I have an e-mail account for receipt of comments. When submitting comments via e-mail, the commenter must include his or her real name, address, and phone # in the subject line or in the first line of the e-mail before comments are made in the body of the e-mail. The e-mail address is If you just can't summon up the courage to put your name to your opinion in an e-mail directly to me, you can just keep sending in those anonymous comments via the blog, and hopefully that will lower your blood pressure that apparently skyrockets every time you are faced with facts and the truth.

After I receive the e-mail comments, I will verify the identity of the commenter by a phone call and address check, and I will then post those comments that deal with the topic of the post and do not include personal attacks or foul language. (When I post the comments, only the name of the commenter will be shown. The address and phone number will not be posted.)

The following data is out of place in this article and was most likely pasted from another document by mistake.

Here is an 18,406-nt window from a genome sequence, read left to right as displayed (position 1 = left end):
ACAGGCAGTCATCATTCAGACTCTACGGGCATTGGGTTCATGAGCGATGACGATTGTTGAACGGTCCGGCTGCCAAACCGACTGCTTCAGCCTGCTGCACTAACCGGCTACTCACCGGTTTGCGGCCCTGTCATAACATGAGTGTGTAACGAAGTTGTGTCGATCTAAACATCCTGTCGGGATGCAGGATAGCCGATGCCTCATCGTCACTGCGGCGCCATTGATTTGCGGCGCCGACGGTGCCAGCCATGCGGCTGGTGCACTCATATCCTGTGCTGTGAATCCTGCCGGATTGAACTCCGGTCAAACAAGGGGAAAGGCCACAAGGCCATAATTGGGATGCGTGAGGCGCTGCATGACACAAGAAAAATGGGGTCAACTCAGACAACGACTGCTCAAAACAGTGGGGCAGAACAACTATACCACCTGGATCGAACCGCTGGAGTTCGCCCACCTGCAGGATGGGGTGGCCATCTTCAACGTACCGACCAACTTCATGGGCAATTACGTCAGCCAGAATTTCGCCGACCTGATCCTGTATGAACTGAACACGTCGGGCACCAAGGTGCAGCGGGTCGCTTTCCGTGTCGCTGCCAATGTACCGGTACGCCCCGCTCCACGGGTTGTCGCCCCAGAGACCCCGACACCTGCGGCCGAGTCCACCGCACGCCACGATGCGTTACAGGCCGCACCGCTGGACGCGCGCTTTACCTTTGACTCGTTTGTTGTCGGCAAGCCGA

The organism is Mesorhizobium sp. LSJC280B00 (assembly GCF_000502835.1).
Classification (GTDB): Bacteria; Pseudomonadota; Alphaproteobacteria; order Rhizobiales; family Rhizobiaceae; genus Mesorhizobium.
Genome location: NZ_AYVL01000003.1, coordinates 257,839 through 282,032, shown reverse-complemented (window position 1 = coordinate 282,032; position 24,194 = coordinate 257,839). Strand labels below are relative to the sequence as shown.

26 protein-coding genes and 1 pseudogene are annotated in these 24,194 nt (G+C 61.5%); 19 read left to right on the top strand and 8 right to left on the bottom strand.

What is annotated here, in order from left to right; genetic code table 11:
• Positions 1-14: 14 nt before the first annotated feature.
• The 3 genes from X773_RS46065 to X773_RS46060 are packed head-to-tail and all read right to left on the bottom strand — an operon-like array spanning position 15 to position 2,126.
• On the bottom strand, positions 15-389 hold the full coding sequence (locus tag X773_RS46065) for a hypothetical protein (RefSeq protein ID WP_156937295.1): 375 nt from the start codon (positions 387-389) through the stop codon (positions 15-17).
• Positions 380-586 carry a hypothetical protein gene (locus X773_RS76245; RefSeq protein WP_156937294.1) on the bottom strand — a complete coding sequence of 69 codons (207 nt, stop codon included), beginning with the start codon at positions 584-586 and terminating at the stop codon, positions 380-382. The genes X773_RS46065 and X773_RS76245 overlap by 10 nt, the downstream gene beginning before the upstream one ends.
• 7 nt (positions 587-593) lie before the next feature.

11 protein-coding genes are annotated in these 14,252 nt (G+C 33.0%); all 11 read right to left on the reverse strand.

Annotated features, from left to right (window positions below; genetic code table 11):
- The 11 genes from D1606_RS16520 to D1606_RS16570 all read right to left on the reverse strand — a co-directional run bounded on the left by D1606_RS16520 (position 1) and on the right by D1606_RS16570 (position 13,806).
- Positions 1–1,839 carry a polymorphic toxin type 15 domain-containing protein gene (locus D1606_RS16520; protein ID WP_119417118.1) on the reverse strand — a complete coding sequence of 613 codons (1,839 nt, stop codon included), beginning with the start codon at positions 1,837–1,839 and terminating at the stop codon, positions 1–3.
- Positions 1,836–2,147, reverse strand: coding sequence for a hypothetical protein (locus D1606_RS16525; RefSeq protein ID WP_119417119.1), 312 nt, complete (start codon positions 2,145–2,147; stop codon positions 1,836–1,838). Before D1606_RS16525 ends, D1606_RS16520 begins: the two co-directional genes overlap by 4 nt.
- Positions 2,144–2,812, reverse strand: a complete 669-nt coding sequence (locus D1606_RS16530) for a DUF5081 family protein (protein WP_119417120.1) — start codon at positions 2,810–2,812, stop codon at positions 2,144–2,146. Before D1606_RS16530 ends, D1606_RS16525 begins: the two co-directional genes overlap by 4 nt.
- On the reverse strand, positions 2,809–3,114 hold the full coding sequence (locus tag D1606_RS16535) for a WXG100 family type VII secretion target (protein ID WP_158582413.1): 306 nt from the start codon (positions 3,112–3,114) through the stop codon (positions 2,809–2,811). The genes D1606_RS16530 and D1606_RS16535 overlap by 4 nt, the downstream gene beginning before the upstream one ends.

If a comment is not posted because it doesn't address the post or because it includes personal attacks or foul language, the commenter will still have the comfort of having told me (with or without foul language) exactly what he or she thinks of me as a person.

This policy of verification of name, address, and phone # of anyone who submits a blog comment is in keeping with the policy of most major newspapers (and even the policy of the Citizen-Tribune) in verifying name, address, and phone # of those who write a letter to the editor for publication.

This blog is mine and includes my name. As the moderator, I am responsible not only for my posts but also for determining whether or not to include a comments section and, if so, what comments are acceptable.

I have chosen to continue to include a comments section. However, previous abuses of the comments section necessitate that individuals should only be allowed to use my blog for comments if they are willing to identify themselves and if they are willing to address blog issues while refraining from foul language and personal attacks.

If you want to make personal attacks or use foul language on a blog, you will need to find another blog for that purpose.

Thursday, November 24, 2005

November 24, 2005 Thanksgiving Day

Thanksgiving Day. A time for our great nation and its people to pause and give thanks for our many blessings.